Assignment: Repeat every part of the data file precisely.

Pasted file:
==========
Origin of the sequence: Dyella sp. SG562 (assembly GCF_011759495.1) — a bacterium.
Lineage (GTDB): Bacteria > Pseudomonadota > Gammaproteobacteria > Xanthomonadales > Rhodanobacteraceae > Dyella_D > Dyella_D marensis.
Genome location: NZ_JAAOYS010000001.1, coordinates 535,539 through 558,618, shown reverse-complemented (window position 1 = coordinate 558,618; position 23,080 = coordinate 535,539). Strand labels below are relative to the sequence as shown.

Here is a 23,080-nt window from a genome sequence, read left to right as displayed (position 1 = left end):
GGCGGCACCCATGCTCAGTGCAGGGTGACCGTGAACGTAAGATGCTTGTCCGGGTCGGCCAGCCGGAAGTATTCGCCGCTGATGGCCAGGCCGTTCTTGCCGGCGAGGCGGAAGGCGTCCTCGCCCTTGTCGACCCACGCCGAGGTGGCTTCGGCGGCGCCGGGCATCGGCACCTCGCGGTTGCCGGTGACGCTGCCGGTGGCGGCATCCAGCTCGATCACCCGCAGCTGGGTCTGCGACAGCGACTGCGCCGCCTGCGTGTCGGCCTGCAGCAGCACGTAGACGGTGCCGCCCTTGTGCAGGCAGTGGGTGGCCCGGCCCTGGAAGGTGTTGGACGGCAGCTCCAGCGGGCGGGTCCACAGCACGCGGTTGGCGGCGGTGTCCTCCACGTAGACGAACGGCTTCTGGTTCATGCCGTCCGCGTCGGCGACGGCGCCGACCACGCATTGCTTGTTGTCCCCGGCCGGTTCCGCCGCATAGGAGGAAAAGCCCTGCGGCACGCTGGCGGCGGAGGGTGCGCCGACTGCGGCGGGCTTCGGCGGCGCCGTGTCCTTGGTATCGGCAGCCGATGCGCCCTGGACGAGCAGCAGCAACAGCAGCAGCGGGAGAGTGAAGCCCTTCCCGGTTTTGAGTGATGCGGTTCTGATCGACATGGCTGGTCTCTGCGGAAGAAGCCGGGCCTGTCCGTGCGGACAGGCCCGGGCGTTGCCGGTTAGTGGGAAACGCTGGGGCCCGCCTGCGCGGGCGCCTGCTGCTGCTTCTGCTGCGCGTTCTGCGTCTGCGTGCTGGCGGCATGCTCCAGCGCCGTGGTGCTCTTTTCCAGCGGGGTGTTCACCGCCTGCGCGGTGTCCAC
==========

Origin of the sequence: Dyella sp. SG562 (assembly GCF_011759495.1) — a bacterium.
Lineage (GTDB): Bacteria > Pseudomonadota > Gammaproteobacteria > Xanthomonadales > Rhodanobacteraceae > Dyella_D > Dyella_D marensis.
Genome location: NZ_JAAOYS010000001.1, coordinates 535,539 through 558,618, shown reverse-complemented (window position 1 = coordinate 558,618; position 23,080 = coordinate 535,539). Strand labels below are relative to the sequence as shown.

Here is a 23,080-nt window from a genome sequence, read left to right as displayed (position 1 = left end):
GGCGGCACCCATGCTCAGTGCAGGGTGACCGTGAACGTAAGATGCTTGTCCGGGTCGGCCAGCCGGAAGTATTCGCCGCTGATGGCCAGGCCGTTCTTGCCGGCGAGGCGGAAGGCGTCCTCGCCCTTGTCGACCCACGCCGAGGTGGCTTCGGCGGCGCCGGGCATCGGCACCTCGCGGTTGCCGGTGACGCTGCCGGTGGCGGCATCCAGCTCGATCACCCGCAGCTGGGTCTGCGACAGCGACTGCGCCGCCTGCGTGTCGGCCTGCAGCAGCACGTAGACGGTGCCGCCCTTGTGCAGGCAGTGGGTGGCCCGGCCCTGGAAGGTGTTGGACGGCAGCTCCAGCGGGCGGGTCCACAGCACGCGGTTGGCGGCGGTGTCCTCCACGTAGACGAACGGCTTCTGGTTCATGCCGTCCGCGTCGGCGACGGCGCCGACCACGCATTGCTTGTTGTCCCCGGCCGGTTCCGCCGCATAGGAGGAAAAGCCCTGCGGCACGCTGGCGGCGGAGGGTGCGCCGACTGCGGCGGGCTTCGGCGGCGCCGTGTCCTTGGTATCGGCAGCCGATGCGCCCTGGACGAGCAGCAGCAACAGCAGCAGCGGGAGAGTGAAGCCCTTCCCGGTTTTGAGTGATGCGGTTCTGATCGACATGGCTGGTCTCTGCGGAAGAAGCCGGGCCTGTCCGTGCGGACAGGCCCGGGCGTTGCCGGTTAGTGGGAAACGCTGGGGCCCGCCTGCGCGGGCGCCTGCTGCTGCTTCTGCTGCGCGTTCTGCGTCTGCGTGCTGGCGGCATGCTCCAGCGCCGTGGTGCTCTTTTCCAGCGGGGTGTTCACCGCCTGCGCGGTGTCCAC